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White hunter?

The Tablet is seen as an alternative to a whiteboard, but as Dorothy Walker discovers, some teachers are reluctant to go down that route

When Tony Harkins won a Tablet PC in a prize draw, it was only a matter of days before he was re-assessing his plans for ICT. "We were considering buying a few interactive whiteboards," says Harkins, who is ICT teacher at St Aloysius' College in Glasgow. "But now I'm starting to think we could buy Tablet PCs plus projectors, and forget the whiteboards."

The theory behind his thinking is straightforward: link a Tablet PC to a data projector - perhaps one of the new wireless models - and the Tablet becomes a roving platform for interactive presentations. Anyone in the class can use it to make a contribution. "For the price of a whiteboard, you can have a Tablet PC, which a teacher can use at home and in school," says Harkins, who won his machine at a teaching conference hosted by RM.

The Tablet PC may only recently have made its debut in the classroom, but teachers are already looking at its potential to re-shape the way they deploy ICT. Like Harkins, some believe it could provide a viable alternative to the interactive whiteboard. Others argue that this approach would suit neither their objectives nor their carefully crafted classroom style.

One of the first to use the Tablet PC was Carol Webb, ICT advanced skills teacher at the Cornwallis School in Maidstone, Kent. She took part in a pilot scheme run by Microsoft and RM, and has been using Tablet PCs with her A-level ICT students. "What the Tablet PC has done for me is to pull together all the technologies I have ever worked with - from paper and copying machines to laptop and desktop computers and interactive whiteboards - into one device," she says.

Webb has wired up the Tablet to a projector for presentations. "I couldn't link my Tablet to my whiteboard as it didn't have the right connection - but then I realised I didn't need to. In fact, the Tablet PC is better than my whiteboard, because I can pass it around the class," she explains.

"Students are prepared to rest it on their laps and make notes for the others, whereas some are very reticent to stand at the board."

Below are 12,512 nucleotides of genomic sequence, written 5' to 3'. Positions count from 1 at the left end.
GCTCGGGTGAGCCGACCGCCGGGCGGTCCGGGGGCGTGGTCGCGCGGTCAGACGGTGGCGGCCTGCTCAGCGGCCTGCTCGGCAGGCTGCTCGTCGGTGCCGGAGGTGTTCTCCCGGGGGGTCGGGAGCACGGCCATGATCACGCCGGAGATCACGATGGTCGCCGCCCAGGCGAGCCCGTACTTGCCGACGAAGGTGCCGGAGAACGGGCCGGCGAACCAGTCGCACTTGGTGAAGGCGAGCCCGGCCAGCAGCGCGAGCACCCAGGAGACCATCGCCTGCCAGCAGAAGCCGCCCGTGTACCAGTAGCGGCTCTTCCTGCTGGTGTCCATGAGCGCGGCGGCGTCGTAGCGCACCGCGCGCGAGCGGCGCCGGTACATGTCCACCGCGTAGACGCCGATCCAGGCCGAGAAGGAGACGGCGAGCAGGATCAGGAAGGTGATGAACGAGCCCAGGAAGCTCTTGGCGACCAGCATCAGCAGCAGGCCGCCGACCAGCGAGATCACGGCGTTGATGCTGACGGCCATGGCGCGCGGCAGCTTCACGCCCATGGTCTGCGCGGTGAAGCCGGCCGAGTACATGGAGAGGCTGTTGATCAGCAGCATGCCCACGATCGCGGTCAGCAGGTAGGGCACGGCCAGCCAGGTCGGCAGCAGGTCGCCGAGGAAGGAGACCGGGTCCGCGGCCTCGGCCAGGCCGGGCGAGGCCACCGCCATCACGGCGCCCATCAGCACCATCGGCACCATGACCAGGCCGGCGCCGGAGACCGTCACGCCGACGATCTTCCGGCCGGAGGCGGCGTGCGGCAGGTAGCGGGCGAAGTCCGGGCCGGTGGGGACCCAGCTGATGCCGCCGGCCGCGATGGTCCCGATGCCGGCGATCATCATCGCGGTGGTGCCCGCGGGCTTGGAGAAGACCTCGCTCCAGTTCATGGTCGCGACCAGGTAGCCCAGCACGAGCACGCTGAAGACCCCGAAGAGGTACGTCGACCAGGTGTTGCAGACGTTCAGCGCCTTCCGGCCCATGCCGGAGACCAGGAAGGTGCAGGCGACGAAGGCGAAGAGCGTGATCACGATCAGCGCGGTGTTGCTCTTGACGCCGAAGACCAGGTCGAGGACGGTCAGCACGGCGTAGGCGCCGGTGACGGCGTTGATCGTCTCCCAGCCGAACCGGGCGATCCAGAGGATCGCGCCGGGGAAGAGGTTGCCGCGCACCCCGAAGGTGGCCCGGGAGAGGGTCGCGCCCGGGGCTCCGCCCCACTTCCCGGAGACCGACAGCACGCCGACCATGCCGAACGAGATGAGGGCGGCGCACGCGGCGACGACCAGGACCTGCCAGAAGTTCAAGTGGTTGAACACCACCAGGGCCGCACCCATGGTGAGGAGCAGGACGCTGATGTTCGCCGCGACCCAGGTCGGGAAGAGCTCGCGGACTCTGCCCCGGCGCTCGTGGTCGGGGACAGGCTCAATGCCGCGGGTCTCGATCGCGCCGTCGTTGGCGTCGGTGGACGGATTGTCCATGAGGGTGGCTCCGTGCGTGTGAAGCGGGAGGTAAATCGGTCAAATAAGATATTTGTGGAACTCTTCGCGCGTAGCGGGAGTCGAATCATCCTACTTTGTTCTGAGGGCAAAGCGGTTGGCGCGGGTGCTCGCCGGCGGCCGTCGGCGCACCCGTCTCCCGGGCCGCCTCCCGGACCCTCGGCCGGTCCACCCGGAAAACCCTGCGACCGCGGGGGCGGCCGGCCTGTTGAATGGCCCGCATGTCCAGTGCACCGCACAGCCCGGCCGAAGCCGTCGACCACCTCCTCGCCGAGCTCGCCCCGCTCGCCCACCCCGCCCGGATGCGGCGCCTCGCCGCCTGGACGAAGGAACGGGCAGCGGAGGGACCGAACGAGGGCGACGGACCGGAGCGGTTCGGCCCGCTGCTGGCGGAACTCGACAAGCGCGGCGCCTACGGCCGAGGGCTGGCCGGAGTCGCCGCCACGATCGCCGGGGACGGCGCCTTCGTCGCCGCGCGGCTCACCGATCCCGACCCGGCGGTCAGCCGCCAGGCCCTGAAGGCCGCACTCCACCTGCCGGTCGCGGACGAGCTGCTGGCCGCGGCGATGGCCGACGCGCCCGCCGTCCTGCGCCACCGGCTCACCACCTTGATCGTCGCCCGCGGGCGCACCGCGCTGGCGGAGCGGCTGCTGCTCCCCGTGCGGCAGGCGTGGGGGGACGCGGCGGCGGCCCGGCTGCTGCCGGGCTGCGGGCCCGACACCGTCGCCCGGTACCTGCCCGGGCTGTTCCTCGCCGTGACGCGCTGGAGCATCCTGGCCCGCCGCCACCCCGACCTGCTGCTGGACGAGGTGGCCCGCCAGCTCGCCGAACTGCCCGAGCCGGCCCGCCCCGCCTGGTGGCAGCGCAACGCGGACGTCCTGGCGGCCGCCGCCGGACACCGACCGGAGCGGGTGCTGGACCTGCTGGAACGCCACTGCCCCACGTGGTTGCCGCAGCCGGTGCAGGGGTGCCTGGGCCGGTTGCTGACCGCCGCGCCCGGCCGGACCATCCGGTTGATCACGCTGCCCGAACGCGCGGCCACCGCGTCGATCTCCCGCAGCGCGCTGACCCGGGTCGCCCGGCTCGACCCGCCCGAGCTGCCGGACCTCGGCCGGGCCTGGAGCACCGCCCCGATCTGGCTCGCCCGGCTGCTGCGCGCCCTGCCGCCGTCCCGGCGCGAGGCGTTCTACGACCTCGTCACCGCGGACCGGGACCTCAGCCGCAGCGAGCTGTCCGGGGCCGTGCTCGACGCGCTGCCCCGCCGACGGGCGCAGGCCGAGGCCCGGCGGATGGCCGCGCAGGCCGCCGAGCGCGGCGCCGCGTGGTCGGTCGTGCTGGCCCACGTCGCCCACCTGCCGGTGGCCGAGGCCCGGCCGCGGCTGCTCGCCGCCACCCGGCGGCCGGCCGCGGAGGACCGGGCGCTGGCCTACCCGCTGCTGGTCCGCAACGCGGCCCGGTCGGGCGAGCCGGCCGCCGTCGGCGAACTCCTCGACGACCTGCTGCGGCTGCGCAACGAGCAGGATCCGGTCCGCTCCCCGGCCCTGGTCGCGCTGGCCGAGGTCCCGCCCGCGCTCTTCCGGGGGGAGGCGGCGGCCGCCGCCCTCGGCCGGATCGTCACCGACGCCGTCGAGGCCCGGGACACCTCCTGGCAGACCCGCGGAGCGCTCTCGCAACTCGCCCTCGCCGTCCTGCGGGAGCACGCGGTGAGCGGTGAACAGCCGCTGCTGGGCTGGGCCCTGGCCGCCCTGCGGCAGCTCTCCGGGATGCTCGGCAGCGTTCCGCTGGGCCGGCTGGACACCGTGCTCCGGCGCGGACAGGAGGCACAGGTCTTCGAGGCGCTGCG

Webb stresses the ease with which she can call up a worksheet or exam paper on screen, making notes with the class and publishing the annotated version on the school's network, or emailing work to students to complete on their Tablet PCs and send back for marking. "I am still only on the edge of what the Tablet PC does," she says. "This is not just another computer - it is a whole new technology."

Amanda Dennison is head at Millennium Primary School in Greenwich, London, which also took part in the pilot. She used Tablet PCs intensively with year 6 for literacy and maths lessons, linking her own Tablet to her whiteboard (a SMART Board) in place of a laptop machine. "When I write on the board, I have my back to the class and my hand over the writing, but when I write on the Tablet I can face the class," she says. "I did handwriting with Years 3-4, and they could see very clearly how I was forming every letter. It also encouraged them to write neatly, because they wanted the Tablet PC to recognise their own writing."

Dennison believes there's much more potential for combining the use of Tablet PC and whiteboard, and says: "It's not a case of 'eitheror'. The Tablet PC is just another way into learning for the students."

John Prosser is ICT co-ordinator for science at The City School in Sheffield. He has had great success using Promethean's wireless graphics slates and handheld voting devices, which work with his Promethean ACTIVboard. "If we're collaborating on a discussion, the children canwork on the slates up to five metres away from the whiteboard, and they can still come up and interact with the board too," he says.

"The whiteboard is the focal point of the lesson, and the ability to interact with it is very important. The children would lose that access if an image was just projected on to a screen from a Tablet PC. Without doubt, Tablet PCs could complement our work. But I don't feel they could replace what we can do with the whiteboard and slates."

Sheyne Lucock is general inspector for information technology for Barking and Dagenham LEA, and one of the driving forces behind a highly successful whole-class teaching approach used in primaries for the last decade. To support the approach, the LEA introduced not whiteboards but data projectors, which beam images from the teacher's computer onto a giant screen. The children make their contributions with the help of A4-sized graphics Tablets which communicate wirelessly with the computer.

"The Tablet PC has lots of appeal, but as far as interactive whole-class teaching is concerned, I can't see how it could possibly replace the technology we have," says Lucock. "Tablet PCs are more expensive than our graphics Tablets, and updating the projector to work directly from them would be a slow business with today's wireless technology. If we wanted to substitute a Tablet PC for the teacher's computer, we would have to add bits on just to match our existing laptops. Our computers are permanently set up to go, and we have something that really works."

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